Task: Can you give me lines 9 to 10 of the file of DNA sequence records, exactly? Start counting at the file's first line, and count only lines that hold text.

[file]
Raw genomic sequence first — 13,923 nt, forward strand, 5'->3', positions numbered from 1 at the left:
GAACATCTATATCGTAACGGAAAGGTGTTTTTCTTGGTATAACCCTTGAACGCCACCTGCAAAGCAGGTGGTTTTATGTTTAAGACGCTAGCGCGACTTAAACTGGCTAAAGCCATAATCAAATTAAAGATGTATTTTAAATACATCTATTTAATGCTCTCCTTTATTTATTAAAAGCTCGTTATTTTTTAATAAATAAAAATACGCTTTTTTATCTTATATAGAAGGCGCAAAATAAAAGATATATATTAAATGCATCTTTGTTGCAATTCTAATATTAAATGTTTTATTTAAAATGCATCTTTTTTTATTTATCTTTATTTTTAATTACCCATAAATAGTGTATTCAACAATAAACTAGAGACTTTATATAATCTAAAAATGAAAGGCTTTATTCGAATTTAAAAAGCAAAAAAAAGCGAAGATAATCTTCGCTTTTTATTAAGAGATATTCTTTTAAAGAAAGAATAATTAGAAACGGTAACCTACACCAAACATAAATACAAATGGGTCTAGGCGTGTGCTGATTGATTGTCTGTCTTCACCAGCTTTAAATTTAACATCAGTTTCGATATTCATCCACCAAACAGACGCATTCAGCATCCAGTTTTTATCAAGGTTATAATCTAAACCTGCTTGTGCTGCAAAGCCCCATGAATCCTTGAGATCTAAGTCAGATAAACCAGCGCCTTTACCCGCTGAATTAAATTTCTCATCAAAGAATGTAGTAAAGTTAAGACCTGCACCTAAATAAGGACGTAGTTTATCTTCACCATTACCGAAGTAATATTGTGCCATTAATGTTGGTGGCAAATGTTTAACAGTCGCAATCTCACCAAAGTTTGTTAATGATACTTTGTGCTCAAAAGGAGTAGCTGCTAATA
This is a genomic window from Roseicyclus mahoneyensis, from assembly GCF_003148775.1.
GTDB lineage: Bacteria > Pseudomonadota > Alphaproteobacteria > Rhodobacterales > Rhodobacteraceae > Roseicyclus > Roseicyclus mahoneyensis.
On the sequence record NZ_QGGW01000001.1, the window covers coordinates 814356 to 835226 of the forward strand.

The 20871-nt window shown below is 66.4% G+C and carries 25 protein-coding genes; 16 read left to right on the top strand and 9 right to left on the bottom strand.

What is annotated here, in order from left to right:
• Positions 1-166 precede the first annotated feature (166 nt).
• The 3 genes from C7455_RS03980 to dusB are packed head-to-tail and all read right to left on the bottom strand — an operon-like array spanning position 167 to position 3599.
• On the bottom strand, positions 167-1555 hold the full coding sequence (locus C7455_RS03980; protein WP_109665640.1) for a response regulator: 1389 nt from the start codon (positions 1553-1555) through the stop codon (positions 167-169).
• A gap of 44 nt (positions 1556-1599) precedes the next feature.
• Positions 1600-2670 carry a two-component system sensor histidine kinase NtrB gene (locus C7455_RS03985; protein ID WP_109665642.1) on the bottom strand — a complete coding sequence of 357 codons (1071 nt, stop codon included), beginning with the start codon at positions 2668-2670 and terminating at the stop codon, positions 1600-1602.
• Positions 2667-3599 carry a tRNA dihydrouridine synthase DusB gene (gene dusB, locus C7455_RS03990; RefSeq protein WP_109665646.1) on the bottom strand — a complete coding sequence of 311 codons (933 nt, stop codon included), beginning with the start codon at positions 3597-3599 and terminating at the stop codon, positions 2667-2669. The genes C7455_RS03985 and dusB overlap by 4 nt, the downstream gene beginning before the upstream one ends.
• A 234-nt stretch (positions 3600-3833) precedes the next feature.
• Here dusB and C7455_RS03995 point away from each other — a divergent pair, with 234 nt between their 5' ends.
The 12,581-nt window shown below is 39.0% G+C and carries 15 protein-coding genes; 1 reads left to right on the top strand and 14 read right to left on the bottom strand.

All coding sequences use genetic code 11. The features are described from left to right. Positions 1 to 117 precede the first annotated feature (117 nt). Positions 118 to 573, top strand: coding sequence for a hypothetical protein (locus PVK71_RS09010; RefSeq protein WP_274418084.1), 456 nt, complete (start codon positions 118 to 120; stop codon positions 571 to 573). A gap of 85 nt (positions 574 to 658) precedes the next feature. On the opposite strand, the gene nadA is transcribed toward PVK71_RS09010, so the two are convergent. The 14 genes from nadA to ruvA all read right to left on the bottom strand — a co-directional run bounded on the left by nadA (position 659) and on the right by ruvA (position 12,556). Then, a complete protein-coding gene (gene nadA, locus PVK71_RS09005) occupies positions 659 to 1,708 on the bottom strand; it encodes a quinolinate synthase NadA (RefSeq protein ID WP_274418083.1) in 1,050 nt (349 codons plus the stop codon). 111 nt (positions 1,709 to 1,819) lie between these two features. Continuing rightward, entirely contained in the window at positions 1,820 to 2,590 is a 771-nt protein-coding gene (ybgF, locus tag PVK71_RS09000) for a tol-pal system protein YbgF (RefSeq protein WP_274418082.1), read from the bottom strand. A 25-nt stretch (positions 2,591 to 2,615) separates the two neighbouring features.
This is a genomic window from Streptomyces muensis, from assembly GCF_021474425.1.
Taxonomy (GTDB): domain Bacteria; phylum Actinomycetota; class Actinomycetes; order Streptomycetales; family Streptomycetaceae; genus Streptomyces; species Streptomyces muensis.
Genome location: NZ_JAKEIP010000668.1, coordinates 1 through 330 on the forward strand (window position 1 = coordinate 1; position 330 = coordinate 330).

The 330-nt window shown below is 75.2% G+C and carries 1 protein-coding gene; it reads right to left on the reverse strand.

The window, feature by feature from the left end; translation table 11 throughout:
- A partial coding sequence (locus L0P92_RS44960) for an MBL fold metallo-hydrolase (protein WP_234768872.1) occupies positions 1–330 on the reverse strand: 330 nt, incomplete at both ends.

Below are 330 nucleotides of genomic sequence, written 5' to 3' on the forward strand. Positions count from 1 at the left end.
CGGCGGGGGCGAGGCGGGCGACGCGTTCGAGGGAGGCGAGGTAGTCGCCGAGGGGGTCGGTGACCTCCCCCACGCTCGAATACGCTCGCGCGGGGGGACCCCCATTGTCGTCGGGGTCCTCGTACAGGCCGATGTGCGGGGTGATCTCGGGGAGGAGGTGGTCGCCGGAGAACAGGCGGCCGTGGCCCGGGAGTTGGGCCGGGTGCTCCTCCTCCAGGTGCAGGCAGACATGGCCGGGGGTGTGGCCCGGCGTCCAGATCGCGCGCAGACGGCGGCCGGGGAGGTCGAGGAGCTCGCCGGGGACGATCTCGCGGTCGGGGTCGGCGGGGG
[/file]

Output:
• The 3 genes from C7455_RS03980 to dusB are packed head-to-tail and all read right to left on the bottom strand — an operon-like array spanning position 167 to position 3599.
• On the bottom strand, positions 167-1555 hold the full coding sequence (locus C7455_RS03980; protein WP_109665640.1) for a response regulator: 1389 nt from the start codon (positions 1553-1555) through the stop codon (positions 167-169).